Self-Awareness is in short supply in today’s workplace.
Self-awareness is a term that is thrown around a lot. It’s really easy to say, “Yes, I’m self-aware. I know who I am.”
A research study by Erich C. Dierdorff and Robert S. Rubin, two associate professors of management at DePaul University, revealed that self-awareness in the workplace significantly increases the probability of success. The research shows we are not very self-aware especially at work. Low self-awareness costs organisations time and money. The evidence shows people with low self-awareness can cut a team’s chances of success in half. As a results of working with colleagues who aren’t self-aware we have increased stress, decreased motivation, and a greater likelihood of leaving one’s job. Many of us might relate to this experience.
Today, with new generation multidimensional psychometric tools that goes beyond just personality questionnaires, underpinned by decades of big data and global research can provide insights into your self-perception, including objective data from others which can measure motivation, talent, competency potential and behaviour traits e.g. based on the Big Five personality factors. There are other tools e.g. The Reina Leadership Trust Scale® that can help leaders increase awareness of their trust-building-breaking behaviors, provide insights on where trust stands for you as a leader. The Resilience Institute Diagnostic is another powerful tool that can provide comprehensive insights across multiple dimensions of your resilience; including mental fitness, well-being, emotional intelligence, cognitive skills, and performance levels.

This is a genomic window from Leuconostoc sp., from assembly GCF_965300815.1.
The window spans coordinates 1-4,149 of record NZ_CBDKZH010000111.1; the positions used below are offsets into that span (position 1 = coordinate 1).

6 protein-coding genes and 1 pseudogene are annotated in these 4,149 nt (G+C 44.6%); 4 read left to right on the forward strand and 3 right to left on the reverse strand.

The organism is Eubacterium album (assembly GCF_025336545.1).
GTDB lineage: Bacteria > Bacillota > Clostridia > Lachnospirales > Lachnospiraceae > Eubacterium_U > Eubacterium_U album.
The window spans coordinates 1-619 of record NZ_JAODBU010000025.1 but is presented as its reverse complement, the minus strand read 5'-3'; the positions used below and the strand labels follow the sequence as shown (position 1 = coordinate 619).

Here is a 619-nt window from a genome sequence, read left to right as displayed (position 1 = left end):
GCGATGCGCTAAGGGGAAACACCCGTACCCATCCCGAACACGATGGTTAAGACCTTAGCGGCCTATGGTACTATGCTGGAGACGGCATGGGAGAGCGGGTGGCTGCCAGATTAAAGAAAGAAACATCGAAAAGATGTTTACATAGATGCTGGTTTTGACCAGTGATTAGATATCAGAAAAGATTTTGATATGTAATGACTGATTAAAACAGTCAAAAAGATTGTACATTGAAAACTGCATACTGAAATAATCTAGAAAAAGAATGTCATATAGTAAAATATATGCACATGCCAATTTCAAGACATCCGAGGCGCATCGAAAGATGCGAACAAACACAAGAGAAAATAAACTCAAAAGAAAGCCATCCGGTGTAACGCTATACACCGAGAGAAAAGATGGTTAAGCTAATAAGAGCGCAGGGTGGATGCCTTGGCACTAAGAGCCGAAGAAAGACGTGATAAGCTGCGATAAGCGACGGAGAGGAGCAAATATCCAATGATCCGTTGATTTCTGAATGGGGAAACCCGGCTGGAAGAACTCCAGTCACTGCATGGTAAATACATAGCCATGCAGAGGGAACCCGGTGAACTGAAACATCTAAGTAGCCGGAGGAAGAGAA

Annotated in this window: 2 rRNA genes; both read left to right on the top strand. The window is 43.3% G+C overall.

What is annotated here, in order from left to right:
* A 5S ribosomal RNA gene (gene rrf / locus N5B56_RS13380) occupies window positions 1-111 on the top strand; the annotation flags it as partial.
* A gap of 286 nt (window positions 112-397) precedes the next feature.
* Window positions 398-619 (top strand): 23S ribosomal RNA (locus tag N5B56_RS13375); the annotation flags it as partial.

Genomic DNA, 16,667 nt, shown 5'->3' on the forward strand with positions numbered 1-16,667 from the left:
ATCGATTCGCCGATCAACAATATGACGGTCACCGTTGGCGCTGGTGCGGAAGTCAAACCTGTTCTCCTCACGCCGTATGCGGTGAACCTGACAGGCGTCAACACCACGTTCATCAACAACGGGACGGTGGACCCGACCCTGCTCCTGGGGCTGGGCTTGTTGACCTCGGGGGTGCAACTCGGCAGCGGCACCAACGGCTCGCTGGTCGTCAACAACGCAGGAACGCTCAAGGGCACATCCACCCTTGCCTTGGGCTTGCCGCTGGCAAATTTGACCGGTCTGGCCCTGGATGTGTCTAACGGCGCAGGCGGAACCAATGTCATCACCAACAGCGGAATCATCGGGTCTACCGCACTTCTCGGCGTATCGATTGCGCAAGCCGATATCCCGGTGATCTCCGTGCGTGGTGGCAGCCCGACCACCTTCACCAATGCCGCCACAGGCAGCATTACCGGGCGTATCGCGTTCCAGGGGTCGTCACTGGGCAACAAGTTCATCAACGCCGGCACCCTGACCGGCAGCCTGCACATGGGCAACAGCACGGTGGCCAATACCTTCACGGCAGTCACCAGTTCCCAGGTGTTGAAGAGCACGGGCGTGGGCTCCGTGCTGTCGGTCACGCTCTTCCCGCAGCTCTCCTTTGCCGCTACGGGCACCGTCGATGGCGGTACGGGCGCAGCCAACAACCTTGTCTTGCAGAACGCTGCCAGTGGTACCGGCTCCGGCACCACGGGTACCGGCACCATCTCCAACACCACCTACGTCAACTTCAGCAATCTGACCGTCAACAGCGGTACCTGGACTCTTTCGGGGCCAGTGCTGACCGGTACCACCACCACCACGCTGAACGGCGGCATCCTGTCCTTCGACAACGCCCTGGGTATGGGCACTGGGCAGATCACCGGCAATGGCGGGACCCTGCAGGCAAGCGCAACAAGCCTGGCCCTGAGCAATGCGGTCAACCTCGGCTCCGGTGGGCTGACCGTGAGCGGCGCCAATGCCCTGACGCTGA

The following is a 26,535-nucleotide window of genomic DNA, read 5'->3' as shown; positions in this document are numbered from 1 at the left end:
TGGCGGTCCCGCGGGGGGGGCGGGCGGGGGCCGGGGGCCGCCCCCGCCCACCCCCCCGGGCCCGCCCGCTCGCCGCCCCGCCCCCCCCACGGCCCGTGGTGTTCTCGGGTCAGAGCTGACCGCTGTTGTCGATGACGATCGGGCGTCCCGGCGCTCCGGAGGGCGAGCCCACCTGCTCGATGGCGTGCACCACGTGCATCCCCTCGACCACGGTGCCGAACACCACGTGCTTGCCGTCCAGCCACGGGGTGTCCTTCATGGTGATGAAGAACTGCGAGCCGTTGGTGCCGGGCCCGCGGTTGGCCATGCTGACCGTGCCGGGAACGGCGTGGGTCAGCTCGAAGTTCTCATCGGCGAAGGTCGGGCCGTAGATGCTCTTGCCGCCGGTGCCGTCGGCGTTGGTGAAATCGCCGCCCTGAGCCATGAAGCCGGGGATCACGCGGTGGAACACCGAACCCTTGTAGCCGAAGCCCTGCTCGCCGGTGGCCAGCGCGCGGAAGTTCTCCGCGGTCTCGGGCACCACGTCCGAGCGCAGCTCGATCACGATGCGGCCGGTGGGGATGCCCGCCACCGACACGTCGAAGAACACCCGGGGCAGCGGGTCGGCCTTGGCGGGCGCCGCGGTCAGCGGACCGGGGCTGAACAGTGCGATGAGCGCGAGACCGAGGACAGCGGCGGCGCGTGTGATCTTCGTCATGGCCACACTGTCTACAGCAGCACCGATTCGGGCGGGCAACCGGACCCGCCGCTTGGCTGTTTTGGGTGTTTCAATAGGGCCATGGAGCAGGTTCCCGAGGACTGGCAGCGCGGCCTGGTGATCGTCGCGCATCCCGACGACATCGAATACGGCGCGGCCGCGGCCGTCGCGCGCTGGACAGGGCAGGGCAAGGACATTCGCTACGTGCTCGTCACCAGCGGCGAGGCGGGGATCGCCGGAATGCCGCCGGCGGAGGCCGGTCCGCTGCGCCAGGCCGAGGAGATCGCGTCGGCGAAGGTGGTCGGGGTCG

These and other tools available is a worthwhile option to provide leaders with quantifiable data to help increase their own self-awareness. When supported with one-on-one coaching it can indeed be valuable for a greater level of self-awareness, a cornerstone of individual, professional development and success.
A self-awareness at work article research published in Harvard Business Review found a massive gap between people’s own perceptions of their self-awareness and others’ perceptions. While 95% of people think they’re self-aware, only 10 to 15% actually are, per the study. The core problem is also that we are notoriously poor judges of our own capabilities.
A reminder for us is to take a pause often for self-reflection to have a reality testing between the external and internal world. In other words, to see ourselves and our situations for what it really is. Having a good coach helps. It will make it easier for us to bounce faster, grow, connect and be in the flow.
Samuel Kurian is a C-Level Coach and trusted leadership advisor, executive consultant. He works with leaders across industries, including work at the CEO, Board, and Executive Team levels.
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